When you load up a cluster with an indexing and search workload that matches the size of the cluster well, you typically get the classic JVM heap sawtooth pattern as memory gets used and then gets freed up again by the garbage collector. Memory usage increases until it reaches 75% and then drops again as memory is freed up:
Now let’s suppose you have a cluster with three nodes and much higher memory pressure overall. In this example, two of the three nodes are maxing out very regularly for extended periods and one node is consistently hovering around the 75% mark where garbage collection kicks in.
High memory pressure works against cluster performance in two ways: As memory pressure rises to 75% and above, less memory remains available, but your cluster now also needs to spend some CPU resources to reclaim memory through garbage collection. These CPU resources are not available to handle user requests while garbage collection is going on. As a result, response times for user requests increases as the system becomes more and more resource constrained. If memory pressure continues to rise and reaches near 100%, a much more aggressive form of garbage collection is used, which will in turn affect cluster response times dramatically.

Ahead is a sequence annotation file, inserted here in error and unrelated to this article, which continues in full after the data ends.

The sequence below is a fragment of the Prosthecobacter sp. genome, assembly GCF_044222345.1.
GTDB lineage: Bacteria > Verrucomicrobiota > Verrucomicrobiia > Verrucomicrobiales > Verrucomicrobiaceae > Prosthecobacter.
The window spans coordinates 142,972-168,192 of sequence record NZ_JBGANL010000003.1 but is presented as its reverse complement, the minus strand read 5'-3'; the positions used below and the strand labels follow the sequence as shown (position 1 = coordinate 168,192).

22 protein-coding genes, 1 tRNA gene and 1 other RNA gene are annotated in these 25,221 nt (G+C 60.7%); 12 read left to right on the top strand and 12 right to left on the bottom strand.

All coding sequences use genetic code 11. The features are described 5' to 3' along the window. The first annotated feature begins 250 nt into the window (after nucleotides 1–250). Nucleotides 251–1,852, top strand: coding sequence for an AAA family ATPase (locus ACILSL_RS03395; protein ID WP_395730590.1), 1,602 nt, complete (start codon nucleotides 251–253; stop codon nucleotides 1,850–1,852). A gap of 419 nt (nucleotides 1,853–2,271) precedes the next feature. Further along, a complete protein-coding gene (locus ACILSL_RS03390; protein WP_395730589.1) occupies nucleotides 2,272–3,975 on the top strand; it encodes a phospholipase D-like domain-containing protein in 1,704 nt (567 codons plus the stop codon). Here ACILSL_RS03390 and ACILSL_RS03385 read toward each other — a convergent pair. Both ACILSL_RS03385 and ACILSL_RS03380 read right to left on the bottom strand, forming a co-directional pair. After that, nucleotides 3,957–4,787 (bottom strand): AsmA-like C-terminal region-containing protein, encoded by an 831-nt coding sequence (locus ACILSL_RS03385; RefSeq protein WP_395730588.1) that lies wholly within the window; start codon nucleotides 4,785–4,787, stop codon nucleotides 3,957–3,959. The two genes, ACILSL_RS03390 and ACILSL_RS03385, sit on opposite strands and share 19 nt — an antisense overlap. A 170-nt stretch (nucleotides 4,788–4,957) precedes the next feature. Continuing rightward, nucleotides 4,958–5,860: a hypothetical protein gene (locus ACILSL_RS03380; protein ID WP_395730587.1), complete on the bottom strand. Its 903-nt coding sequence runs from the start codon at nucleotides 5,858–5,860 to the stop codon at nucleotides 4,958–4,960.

In our example, the Index Response Times metric shows that high memory pressure leads to a significant performance impact. As two of the three nodes max out their memory several times and plateau at 100% memory pressure for 30 to 45 minutes at a time, there is a sharp increase in the index response times around 23:00, 00:00, and 01:00. Search response times, which are not shown, also increase but not as dramatically. Only the node in blue that consistently shows a much healthier memory pressure that rarely exceeds 75% can sustain a lower response time.
If the performance impact from high memory pressure is not acceptable, you need to increase the cluster size or reduce the workload. To learn more about the effects of high memory pressure, see Memory Pressure.